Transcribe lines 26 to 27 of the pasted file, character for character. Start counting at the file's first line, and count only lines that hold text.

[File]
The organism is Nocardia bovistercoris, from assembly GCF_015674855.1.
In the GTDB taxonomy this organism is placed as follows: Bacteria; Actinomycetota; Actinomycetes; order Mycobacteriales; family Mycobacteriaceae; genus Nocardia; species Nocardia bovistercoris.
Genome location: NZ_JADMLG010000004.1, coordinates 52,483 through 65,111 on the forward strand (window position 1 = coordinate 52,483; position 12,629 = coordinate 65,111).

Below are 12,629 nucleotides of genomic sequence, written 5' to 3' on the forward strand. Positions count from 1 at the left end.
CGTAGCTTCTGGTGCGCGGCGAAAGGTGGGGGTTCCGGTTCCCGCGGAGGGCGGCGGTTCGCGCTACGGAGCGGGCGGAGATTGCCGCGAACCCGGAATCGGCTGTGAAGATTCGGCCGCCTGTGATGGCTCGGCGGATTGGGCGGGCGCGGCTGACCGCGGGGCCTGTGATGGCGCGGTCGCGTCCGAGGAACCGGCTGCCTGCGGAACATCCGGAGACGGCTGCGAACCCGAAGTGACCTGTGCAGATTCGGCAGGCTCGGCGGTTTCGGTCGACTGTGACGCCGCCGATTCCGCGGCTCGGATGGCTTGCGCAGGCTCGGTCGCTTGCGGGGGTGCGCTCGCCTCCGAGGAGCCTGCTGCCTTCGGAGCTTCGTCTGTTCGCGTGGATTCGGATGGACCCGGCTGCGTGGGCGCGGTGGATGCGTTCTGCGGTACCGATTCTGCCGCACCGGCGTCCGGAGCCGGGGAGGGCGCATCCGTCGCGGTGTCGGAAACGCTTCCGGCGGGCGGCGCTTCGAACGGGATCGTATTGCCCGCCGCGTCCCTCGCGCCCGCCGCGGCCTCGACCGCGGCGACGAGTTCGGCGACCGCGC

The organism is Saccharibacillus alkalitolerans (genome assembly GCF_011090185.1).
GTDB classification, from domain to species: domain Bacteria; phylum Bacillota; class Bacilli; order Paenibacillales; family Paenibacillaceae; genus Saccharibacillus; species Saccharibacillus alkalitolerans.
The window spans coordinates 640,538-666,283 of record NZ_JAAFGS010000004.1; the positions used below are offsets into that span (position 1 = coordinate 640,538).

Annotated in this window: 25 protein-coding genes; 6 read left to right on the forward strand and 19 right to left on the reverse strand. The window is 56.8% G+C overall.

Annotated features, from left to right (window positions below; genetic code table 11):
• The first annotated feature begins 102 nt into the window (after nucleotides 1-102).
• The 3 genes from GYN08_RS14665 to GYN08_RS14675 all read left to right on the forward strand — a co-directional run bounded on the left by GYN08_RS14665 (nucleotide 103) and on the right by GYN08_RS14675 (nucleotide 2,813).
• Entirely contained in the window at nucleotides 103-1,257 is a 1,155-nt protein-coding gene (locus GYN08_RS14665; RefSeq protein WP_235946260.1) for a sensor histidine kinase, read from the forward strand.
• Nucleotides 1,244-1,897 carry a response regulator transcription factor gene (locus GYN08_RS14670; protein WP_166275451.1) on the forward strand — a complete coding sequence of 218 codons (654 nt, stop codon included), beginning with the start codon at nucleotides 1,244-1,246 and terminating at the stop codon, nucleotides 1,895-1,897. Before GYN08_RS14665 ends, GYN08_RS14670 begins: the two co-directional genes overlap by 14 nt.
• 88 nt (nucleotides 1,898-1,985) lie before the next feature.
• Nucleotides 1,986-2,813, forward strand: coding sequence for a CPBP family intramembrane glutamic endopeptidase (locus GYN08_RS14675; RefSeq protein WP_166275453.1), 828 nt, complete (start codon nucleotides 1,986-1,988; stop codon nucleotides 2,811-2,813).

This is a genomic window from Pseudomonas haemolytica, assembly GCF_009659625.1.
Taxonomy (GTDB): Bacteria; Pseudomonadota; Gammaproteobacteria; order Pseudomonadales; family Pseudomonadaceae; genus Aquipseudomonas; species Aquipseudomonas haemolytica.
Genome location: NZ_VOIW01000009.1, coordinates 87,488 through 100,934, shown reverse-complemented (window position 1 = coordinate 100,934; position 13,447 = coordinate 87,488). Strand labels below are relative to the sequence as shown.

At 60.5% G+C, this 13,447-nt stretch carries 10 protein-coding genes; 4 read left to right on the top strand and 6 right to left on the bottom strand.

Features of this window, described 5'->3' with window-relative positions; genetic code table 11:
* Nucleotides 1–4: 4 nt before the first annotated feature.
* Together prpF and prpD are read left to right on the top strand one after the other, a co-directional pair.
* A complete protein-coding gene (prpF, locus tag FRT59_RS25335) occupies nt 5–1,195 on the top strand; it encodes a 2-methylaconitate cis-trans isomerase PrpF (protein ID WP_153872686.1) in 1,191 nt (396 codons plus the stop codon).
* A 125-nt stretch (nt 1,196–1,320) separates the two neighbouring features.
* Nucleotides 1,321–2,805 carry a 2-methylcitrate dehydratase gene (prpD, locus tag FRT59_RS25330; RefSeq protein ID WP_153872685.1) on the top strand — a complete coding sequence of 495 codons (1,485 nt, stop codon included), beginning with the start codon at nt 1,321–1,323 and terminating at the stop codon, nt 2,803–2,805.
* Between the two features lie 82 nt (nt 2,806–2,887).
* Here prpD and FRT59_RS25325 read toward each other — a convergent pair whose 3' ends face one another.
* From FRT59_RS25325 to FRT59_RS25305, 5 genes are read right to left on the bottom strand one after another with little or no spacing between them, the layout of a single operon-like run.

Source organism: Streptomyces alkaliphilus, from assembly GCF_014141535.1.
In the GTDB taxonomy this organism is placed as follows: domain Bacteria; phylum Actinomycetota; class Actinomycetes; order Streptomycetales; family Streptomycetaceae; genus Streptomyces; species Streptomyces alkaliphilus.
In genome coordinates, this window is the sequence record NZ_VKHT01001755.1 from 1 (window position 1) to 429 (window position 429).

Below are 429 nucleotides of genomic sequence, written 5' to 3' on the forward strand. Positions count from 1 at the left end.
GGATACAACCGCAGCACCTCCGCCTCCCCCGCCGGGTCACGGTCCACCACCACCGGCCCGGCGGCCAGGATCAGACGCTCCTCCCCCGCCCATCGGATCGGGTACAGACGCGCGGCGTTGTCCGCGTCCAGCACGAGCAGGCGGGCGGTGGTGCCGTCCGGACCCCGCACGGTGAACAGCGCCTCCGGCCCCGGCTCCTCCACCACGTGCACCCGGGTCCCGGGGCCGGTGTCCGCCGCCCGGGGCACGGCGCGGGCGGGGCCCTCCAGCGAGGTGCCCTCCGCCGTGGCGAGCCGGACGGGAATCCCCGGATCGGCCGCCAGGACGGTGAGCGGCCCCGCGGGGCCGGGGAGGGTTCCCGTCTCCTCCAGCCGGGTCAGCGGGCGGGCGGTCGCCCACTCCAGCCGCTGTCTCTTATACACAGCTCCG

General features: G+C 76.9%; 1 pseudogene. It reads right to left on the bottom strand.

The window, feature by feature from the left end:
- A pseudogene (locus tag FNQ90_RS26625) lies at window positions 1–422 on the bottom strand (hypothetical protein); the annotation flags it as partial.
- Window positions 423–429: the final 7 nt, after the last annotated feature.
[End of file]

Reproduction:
* Nucleotides 1,321–2,805 carry a 2-methylcitrate dehydratase gene (prpD, locus tag FRT59_RS25330; RefSeq protein ID WP_153872685.1) on the top strand — a complete coding sequence of 495 codons (1,485 nt, stop codon included), beginning with the start codon at nt 1,321–1,323 and terminating at the stop codon, nt 2,803–2,805.
* Between the two features lie 82 nt (nt 2,806–2,887).